In late 2007, AFL Canada hosted the Ironbark challenge, including the 49th Parallel Cup between Canada vs United States including historic first women's and junior (under 17) tests between the two countries. Canada defeated the United States for the first time at both senior and junior level, but were soundly defeated in the women's match. The tournament also included a touring Japanese team and attracted a record attendance of 2,500 at Thunderbird Stadium in Vancouver.[2]

Canada Emerges as an Aussie Rules Force[edit]

In early 2008, Canadian junior Scott Fleming moved to Australia to play with the Broadbeach Cats semi-professional club in the AFL Queensland State League at 17 years of age.

Later the same year, former Canadian rugby union international Mike Pyke was signed by the Sydney Swans AFL team as an international rookie at 24 years of age.[3]

Governing Body[edit]

The governing body for Aussie Rules in Canada is AFL Canada.

National team[edit]

Team Canada is known as the Northwind.

Participation[edit]

A map of Canada indicating the provinces in red where Australian rules football is organised in 2007

In 2006, there were over 420 senior (approximately 250 Canadian national) Australian rules football players in Canada out of a total of 484, an increase of 25% from 2005.[4][5]

By the end of 2007, this figure had increased to a total of 825 players in organised competitions, of which 525 were senior and 300 were junior, an increase of over 70% from 2006, and a total of 95% increase over 2 years.[6]

Women's Football[edit]

Canada boasts 9 women's football clubs nationwide. Youth girls development programs operate in Alberta, British Columbia, Ontario and Quebec. The national team, formed in 2007, is known as the "Northern Lights". They were formerly known as the "Eagles". They played in the first women's international footy matches during 2007, when they lost twice to the USA Freedom. In 2011 the national women's team competed in the inaugural women's division of the Australian Football International Cup, where they came second to Ireland.[7]

Leagues & Clubs[edit]

Alberta[edit]

Alberta Footy Men's League[edit]

Club City Province founded Official Website
Calgary Kangaroos Calgary Alberta 2005 Official Site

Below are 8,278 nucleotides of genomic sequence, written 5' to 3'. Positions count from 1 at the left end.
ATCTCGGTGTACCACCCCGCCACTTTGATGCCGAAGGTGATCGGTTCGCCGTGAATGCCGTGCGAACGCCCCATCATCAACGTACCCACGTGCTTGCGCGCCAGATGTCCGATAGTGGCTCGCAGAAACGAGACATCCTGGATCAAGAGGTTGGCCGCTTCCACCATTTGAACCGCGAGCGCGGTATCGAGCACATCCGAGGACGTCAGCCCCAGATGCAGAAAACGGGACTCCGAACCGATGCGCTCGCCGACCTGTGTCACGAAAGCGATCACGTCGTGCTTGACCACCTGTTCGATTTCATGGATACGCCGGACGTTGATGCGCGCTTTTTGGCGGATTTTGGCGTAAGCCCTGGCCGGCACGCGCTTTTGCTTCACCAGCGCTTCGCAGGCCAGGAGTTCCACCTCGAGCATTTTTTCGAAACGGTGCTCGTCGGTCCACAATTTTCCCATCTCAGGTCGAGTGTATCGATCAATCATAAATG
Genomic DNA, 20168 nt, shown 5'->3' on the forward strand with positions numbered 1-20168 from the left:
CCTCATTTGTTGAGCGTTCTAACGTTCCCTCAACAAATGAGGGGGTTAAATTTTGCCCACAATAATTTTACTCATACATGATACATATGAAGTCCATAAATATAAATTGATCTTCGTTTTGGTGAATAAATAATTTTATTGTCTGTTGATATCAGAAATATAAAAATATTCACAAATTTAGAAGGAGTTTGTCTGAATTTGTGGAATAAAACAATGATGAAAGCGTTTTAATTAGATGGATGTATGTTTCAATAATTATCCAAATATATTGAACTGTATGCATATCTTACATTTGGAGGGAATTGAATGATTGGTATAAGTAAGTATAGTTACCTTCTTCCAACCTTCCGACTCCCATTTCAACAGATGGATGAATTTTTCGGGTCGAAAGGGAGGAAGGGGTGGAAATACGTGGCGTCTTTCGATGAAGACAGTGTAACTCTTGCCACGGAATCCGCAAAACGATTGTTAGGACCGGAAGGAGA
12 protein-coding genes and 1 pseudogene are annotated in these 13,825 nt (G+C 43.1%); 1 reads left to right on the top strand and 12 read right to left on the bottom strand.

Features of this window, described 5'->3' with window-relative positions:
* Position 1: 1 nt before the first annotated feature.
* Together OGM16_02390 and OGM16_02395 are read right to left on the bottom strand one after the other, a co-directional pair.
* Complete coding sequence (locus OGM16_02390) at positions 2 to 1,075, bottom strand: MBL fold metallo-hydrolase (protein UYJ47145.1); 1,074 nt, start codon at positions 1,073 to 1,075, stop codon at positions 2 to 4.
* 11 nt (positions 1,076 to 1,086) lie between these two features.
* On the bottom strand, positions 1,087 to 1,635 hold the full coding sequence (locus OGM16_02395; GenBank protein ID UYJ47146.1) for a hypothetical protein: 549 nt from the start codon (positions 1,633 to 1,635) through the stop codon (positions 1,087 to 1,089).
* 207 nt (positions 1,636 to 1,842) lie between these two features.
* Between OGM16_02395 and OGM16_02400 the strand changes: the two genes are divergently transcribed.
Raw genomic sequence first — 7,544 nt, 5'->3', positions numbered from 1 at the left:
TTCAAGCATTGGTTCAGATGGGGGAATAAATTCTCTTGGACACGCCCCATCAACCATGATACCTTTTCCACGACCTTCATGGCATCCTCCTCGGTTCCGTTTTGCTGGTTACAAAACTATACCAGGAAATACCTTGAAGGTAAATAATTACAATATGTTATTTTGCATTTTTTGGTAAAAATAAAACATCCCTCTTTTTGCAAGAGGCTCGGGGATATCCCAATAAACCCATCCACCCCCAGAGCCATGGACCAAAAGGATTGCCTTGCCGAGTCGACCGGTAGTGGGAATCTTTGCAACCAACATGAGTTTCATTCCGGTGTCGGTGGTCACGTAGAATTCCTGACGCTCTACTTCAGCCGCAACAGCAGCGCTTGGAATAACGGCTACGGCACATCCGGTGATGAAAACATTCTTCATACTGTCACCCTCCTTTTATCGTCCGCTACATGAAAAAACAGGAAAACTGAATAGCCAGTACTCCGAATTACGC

Calgary Bears Calgary Alberta 2007 Official Site
Edmonton Wombats Edmonton Alberta 2009 [2]

Alberta Footy Women's League[edit]

Club City Province founded Official Website
Calgary Kookaburras Calgary Alberta 2007 Official Site
Edmonton Emus Edmonton Alberta 2009 Official Site
Hillhurst Nighthawks Calgary Alberta 2008 Official Site
Kensington Kingfishers Calgary Alberta 2008 Official Site

British Columbia[edit]

British Columbia Australian Football League[edit]

Club City Province founded Official Website
Burnaby Eagles Burnaby British Columbia 2001 Official Site
Delta BayHawks North Delta British Columbia 2009 Official Site
Vancouver Cougars (Blue) Vancouver British Columbia 2001 Official Site
Vancouver Cougars (White) Vancouver British Columbia 2001 Official Site
West Coast Saints Vancouver British Columbia 2008 Official Site

North Delta Junior Australian Football League[edit]

Club City Province founded Official Website
North Delta Junior Australian Football League North Delta British Columbia 2003 Official Site

Ontario[edit]

Ontario Australian Football League[edit]

Club City Province founded Official Website
Broadview Hawks Broadview Ontario 1989 Official Site
Ottawa Swans Ottawa Ontario 2007 Official Site
Etobicoke Kangaroos Etobicoke Ontario 2003 Official Site
Guelph Gargoyles Guelph Ontario 2001 Official Site
Hamilton Wildcats Hamilton Ontario 1997 Official Site
High Park Demons Toronto Ontario 1989 Official Site
Toronto Downtown Dingos Toronto Ontario 1996 Official Site
Toronto Eagles Toronto Ontario 1989 Official Site
Toronto Rebels Toronto Ontario 1990 Official Site
Central Blues Toronto Ontario 2006 Official Site

Quebec[edit]

Club City Province founded Official Website
Quebec Saints Montreal Quebec 2008 Official Site

Nova Scotia[edit]

2014 Halifax Dockers founded

Major Tournaments[edit]

Domestic[edit]

International[edit]

Audience[edit]

Television[edit]

In 2006, due to growing demand and lobbying by the AFANA, Aussie Rules began playing live matches on television in Canada on Setanta Sports (STS) and MHz Networks. As of 2010, TSN2 broadcasts one live game every round available in HD.

In 2011, the first televised all-Canadian Aussie Rules match was shown on Rogers TV, and featured the Ottawa Swans hosting the Toronto Rebels.

Attendance Records[edit]

Exhibition Matches[edit]

Canada holds the world record for attendance at a match outside of Australia.

International Tests[edit]

References[edit]

  1. AFL Canada
  2. AFANA

External links[edit]